What’s on tap for water?

This increasingly precious resource is attracting more attention

By Seán Ottewell, Editor at Large

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So Pall was asked to develop and trial an IMS that utilizes microfiltration (MF) and RO systems specially designed to deal with CSM water. Following success with this, Origin early in 2007 contracted Pall to supply a full-scale IMS facility at Spring Gully.

This IMS comprises four MF racks, each containing 56 0.1-µ Microza modules, an RO system, a pre-strainer, chemical dosing, compressed air systems, plus interconnecting pipework and motor control centers.

Although implementation was complicated by the remoteness of the Spring Gully site and the high degree of process customization, the IMS facility was successfully brought online in December 2007. The current production capacity is nine million liters per day (MLD) day, and the IMS can be expanded to support up to 15 MLD.

IMS has already garnered a lot of interest from other sites, both in Australia and North America.

“Note that another new application of this technology is in ethanol production, where lots of water is used to generate the steam required in the distillation process. We are breaking into this market now. It’s not a standard technology on all new ethanol plants, but it is the future technology so we are leading the way here,” adds Wines.

Interest is also burgeoning in the company’s ceramic-based MF units. These allow smaller flocs of bacteria to circulate, resulting is a very clean permeate and thus no need for a clarifying stage.

Singapore success

Meanwhile, Siemens, Erlangen, Germany, which owns USFilter, in June received a $3-million grant from Singapore’s Environment and Water Industry Development Council (EWI) to develop innovative seawater desalination technology that relies on an electric field to remove salts. The aim is to reduce energy consumption by 50% compared with existing desalination methods. Siemens will use the funding for work at the company’s global R&D center in Singapore.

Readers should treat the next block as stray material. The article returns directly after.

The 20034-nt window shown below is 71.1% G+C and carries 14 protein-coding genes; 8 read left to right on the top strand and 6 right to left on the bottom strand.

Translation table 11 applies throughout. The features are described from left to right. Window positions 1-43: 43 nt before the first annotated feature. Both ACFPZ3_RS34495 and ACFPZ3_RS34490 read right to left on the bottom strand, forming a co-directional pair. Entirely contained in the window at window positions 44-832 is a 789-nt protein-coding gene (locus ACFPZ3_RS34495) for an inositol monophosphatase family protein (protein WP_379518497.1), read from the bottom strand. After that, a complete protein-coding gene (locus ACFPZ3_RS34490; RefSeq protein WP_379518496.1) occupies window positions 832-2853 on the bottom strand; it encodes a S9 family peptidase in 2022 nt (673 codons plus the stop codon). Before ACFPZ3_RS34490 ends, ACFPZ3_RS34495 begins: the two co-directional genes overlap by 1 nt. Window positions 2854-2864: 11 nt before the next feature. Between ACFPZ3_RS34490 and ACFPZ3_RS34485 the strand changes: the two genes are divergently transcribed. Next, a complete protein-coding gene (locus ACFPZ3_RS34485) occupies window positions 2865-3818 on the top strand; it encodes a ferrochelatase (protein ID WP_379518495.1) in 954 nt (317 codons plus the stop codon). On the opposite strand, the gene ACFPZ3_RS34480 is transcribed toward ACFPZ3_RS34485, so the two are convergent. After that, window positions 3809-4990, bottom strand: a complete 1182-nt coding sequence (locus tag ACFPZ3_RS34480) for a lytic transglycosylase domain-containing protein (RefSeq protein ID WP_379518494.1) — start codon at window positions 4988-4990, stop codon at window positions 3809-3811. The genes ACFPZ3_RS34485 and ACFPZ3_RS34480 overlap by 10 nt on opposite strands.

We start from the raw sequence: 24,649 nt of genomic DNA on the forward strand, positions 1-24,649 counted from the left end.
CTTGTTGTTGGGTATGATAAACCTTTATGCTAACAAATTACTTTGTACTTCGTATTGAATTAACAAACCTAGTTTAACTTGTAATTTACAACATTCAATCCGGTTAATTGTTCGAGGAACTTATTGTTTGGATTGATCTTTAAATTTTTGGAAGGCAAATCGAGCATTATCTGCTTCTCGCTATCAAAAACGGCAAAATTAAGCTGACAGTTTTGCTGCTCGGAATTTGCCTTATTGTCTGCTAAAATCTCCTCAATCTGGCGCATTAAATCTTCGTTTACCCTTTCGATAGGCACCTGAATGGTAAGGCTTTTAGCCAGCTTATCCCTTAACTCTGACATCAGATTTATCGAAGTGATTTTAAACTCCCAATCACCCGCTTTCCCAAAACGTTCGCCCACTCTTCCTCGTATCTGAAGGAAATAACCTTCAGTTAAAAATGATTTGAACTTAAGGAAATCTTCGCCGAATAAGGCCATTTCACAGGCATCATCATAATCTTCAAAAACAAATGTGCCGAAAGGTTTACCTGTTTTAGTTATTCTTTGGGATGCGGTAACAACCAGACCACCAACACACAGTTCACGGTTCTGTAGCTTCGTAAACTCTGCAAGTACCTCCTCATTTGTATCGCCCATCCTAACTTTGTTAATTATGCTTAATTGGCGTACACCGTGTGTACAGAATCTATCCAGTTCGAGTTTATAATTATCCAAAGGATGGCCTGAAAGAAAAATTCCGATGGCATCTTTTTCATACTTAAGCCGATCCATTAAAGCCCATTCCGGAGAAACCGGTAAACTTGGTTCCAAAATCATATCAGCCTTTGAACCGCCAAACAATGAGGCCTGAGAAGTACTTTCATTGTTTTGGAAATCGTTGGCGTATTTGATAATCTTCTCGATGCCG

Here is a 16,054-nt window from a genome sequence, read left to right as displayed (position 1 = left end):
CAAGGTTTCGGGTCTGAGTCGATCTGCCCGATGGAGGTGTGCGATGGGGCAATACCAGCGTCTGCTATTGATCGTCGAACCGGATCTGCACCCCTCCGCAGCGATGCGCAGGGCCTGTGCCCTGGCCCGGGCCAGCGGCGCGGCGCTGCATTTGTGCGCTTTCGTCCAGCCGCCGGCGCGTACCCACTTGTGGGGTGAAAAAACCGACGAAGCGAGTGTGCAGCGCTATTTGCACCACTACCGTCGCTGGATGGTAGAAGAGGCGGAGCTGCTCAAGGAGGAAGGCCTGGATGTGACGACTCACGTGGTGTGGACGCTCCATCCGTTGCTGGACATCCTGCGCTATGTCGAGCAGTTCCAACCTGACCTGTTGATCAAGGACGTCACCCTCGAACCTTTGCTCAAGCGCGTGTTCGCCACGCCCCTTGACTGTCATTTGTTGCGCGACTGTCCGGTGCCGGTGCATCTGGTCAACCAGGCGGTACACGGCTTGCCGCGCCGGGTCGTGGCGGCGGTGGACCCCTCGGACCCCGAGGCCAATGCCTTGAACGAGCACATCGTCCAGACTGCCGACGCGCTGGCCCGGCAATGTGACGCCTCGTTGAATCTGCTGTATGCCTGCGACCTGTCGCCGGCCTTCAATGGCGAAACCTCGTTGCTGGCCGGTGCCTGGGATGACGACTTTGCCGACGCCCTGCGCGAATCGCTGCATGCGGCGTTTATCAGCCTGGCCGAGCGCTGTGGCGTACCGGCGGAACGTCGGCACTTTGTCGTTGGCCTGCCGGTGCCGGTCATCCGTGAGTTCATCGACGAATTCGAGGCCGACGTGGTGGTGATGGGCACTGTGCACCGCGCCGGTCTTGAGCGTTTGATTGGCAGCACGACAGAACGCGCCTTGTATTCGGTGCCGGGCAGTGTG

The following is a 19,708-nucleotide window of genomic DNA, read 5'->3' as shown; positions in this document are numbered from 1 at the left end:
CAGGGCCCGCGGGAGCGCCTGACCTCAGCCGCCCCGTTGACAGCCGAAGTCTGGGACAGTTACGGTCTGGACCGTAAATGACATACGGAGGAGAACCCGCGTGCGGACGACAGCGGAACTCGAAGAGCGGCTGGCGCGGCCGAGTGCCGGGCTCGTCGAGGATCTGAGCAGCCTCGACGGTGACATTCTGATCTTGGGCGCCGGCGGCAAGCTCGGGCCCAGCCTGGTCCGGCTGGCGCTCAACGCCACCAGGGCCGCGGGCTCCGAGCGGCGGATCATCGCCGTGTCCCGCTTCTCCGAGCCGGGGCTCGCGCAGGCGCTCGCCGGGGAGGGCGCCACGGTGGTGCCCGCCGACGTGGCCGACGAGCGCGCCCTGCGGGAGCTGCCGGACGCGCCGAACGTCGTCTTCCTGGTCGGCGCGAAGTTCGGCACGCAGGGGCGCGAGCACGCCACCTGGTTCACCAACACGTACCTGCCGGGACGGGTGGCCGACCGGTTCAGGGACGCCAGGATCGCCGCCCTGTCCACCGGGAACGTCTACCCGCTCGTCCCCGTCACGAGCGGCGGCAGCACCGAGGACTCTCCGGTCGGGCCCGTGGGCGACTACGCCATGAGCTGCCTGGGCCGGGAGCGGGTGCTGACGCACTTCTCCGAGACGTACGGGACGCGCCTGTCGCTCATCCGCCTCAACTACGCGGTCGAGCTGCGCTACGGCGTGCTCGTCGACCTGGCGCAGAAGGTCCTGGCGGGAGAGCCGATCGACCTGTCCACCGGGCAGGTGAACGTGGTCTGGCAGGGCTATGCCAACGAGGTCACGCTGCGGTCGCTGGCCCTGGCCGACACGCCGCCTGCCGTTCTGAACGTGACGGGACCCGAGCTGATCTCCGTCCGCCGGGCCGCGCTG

The process integrates electrodialysis, ion exchange softening and a final desalting step that uses a novel continuous electrodeionization process to drive salt separation with minimum energy demand. EWI’s challenge required demonstration of energy consumption of 1.5 kWh/m3, which is about half of what has been achieved with the best available technology. Operating desalination plants typically consume as much as 10 kWh/m3.

Siemens is also moving ahead on the commercial front. In March, it acquired the Chemitreat Group, Singapore, which had sales of more than $40 million last year, employs 240 people and provides water-treatment technologies and services in Singapore, Thailand, Malaysia, the Philippines and China.

Cooling water challenges

At many plants, water plays a key role in cooling process streams. Cooling systems routinely are pushed to capacity. When stressed to their technical limits, upset conditions result in expensive operational problems such as scale, corrosion and fouling.

This has offered a growing opportunity to Nalco, Naperville, Ill., for its 3D Trasar (Figure 3). This technology measures key system parameters, detects upsets, takes appropriate corrective action and communicates with system users. According to the company, it provides reliability under high stress operating conditions and delivers the lowest possible total cost of operation (TCO) for cooling operations.

Figure 3. Before and after shots show dramatic improvement provided by scale control program. Source: Nalco Co.

And the numbers back up the claims. For example, the operator of a petrochemical plant in France was struggling to overcome scale and corrosion problems. Implementation of a 3D Trasar program led to use of a more effective corrosion inhibitor and a better control strategy. Visual inspections of heat exchangers and corrosion coupons verified significant improvement: an overall reduction of $206,000/yr. in TCO, including $63,000/yr. in heat exchanger cleaning, retubing and repair costs.

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